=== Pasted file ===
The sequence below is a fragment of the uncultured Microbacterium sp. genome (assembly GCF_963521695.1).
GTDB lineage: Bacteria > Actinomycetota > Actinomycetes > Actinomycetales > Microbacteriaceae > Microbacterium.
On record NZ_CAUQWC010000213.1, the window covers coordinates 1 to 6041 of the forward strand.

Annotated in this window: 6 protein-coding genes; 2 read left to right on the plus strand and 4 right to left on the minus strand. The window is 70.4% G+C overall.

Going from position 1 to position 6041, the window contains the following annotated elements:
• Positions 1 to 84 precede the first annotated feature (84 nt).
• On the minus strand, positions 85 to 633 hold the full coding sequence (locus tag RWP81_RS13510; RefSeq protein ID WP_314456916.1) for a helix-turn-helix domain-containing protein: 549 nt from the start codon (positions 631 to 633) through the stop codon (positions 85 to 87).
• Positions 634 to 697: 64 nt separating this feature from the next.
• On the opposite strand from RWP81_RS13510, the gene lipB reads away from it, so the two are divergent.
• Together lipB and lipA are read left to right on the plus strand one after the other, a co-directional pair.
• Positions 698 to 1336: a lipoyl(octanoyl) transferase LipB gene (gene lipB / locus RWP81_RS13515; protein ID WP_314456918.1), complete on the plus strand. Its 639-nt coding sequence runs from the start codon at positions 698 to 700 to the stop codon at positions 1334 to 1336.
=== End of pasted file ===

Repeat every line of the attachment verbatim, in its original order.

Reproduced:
The sequence below is a fragment of the uncultured Microbacterium sp. genome (assembly GCF_963521695.1).
GTDB lineage: Bacteria > Actinomycetota > Actinomycetes > Actinomycetales > Microbacteriaceae > Microbacterium.
On record NZ_CAUQWC010000213.1, the window covers coordinates 1 to 6041 of the forward strand.

Annotated in this window: 6 protein-coding genes; 2 read left to right on the plus strand and 4 right to left on the minus strand. The window is 70.4% G+C overall.

Going from position 1 to position 6041, the window contains the following annotated elements:
• Positions 1 to 84 precede the first annotated feature (84 nt).
• On the minus strand, positions 85 to 633 hold the full coding sequence (locus tag RWP81_RS13510; RefSeq protein ID WP_314456916.1) for a helix-turn-helix domain-containing protein: 549 nt from the start codon (positions 631 to 633) through the stop codon (positions 85 to 87).
• Positions 634 to 697: 64 nt separating this feature from the next.
• On the opposite strand from RWP81_RS13510, the gene lipB reads away from it, so the two are divergent.
• Together lipB and lipA are read left to right on the plus strand one after the other, a co-directional pair.
• Positions 698 to 1336: a lipoyl(octanoyl) transferase LipB gene (gene lipB / locus RWP81_RS13515; protein ID WP_314456918.1), complete on the plus strand. Its 639-nt coding sequence runs from the start codon at positions 698 to 700 to the stop codon at positions 1334 to 1336.